Transition from a contractor to an employee

Transition from a contractor to an employee

Under common law, an employer is required to provide an employee reasonable notice of termination. The reasonableness of the notice must be decided after considering many factors, such as the character of the employment, the age of the employee, the availability of similar employment, the employee’s experience, training and qualifications, and the length of service.

Transition from a contractor to an employee
Transition from a contractor to an employee

If the employee worked for the same company as an employee continuously, then it may be easy (or less contentious) to determine the length of service. However, what if the employee initially started as a contractor, but later hired as an employee? Should we ignore the length of tenure as the contractor?

In Cormier v 1772887 Ontario Limited, 2019 ONSC 587, the court in Ontario considered whether the length of tenure as a contractor should be considered in determining the length of reasonable notice period at common law. In that case, the Plaintiff worked as a contractor for approximately 10 years, then as an employee for approximately 13 years, in the total of 23 years’ workplace relationship. In this case, the trial judge determined that it would be wrong to ignore the years of contractor relationship, whether independent or dependent contractor, in determining the reasonable notice period, and awarded twenty-one months of pay in lieu of reasonable notice period.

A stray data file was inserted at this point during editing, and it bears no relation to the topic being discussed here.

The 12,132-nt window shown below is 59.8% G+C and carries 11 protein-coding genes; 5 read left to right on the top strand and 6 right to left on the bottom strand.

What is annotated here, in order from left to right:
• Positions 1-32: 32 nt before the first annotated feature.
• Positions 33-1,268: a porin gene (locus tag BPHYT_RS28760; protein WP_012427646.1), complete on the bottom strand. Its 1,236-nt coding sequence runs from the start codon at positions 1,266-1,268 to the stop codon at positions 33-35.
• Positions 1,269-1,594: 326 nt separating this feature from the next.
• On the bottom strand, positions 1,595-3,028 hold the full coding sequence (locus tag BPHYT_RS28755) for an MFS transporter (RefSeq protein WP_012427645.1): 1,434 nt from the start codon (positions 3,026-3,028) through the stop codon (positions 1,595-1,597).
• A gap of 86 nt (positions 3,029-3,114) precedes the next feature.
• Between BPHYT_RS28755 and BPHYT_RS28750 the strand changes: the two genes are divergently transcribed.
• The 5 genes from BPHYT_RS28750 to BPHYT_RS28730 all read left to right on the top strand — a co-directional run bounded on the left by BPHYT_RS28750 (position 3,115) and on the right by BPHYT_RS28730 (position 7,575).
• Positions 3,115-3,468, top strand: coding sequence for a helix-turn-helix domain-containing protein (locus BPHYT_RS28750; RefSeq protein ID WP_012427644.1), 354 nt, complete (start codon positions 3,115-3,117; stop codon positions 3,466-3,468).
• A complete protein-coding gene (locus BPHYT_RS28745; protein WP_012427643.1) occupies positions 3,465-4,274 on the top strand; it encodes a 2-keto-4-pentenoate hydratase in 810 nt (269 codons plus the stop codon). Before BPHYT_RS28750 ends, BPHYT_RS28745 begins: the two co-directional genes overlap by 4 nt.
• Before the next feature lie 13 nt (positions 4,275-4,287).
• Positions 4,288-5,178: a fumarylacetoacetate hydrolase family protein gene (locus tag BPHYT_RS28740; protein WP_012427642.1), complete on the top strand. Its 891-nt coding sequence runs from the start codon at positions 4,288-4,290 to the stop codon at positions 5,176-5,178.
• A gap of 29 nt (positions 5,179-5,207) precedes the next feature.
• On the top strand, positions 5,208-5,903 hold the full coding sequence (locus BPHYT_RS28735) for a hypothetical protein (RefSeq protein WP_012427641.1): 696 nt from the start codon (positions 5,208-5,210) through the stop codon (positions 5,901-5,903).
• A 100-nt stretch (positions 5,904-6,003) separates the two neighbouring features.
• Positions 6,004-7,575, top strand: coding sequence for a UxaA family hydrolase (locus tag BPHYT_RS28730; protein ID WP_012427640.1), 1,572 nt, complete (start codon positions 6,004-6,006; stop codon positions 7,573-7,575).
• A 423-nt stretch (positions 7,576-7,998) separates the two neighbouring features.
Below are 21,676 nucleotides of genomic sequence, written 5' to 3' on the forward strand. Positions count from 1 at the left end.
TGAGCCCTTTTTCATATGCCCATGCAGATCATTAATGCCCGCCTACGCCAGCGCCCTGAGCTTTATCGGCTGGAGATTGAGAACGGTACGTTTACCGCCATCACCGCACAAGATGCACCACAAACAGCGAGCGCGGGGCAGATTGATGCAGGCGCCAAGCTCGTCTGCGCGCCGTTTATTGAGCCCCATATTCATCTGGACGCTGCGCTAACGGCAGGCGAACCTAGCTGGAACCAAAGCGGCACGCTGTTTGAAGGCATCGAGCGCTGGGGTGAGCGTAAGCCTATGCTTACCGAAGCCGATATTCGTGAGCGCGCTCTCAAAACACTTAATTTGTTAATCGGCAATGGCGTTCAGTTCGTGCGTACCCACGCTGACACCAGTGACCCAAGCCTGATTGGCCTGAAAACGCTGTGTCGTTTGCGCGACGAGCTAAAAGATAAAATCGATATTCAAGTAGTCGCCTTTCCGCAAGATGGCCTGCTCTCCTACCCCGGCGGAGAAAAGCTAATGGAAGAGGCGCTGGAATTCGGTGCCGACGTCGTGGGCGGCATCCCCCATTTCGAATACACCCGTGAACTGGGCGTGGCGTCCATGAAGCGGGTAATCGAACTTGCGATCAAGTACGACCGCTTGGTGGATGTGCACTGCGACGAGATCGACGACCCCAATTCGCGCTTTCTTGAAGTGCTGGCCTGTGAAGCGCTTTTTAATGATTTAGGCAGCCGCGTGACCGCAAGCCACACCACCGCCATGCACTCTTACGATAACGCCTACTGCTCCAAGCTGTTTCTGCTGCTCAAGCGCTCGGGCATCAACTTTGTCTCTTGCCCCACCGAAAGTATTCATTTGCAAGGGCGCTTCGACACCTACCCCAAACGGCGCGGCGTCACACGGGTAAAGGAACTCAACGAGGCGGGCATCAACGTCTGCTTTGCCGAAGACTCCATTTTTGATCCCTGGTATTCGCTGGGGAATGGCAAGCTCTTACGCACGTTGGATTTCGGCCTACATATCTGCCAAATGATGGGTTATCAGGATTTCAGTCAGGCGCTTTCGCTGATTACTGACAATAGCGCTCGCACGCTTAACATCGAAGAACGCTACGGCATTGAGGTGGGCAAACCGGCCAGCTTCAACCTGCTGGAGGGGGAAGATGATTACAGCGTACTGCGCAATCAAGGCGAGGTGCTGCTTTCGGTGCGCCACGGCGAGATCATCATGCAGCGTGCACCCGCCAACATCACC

At the Court of Appeal, the employer raised an interesting argument: that their employment agreement stated “your original hire date of June 7, 2004 will be recognized as your start date for the calculation of your years of service, vacation entitlement and health care benefits under this agreement”, and as such the length of reasonable notice period at common law should not be calculated with regard to the period of time prior to June 7, 2004, when the employee worked as a contractor. In this regard, the Court of Appeal disagreed with the employer and ruled that nothing in the employment agreement prevented the employee’s common law entitlement.

If the nature of your relationship has changed from a contractor to an employee during your workplace relationship, understanding your entitlement can be complicated. Osuji & Smith Employment Lawyers can review your case to determine if you were wrongfully dismissed. Our Calgary employment lawyers will make sure you know your rights including the pay you should receive.

Author: Justin Kwon

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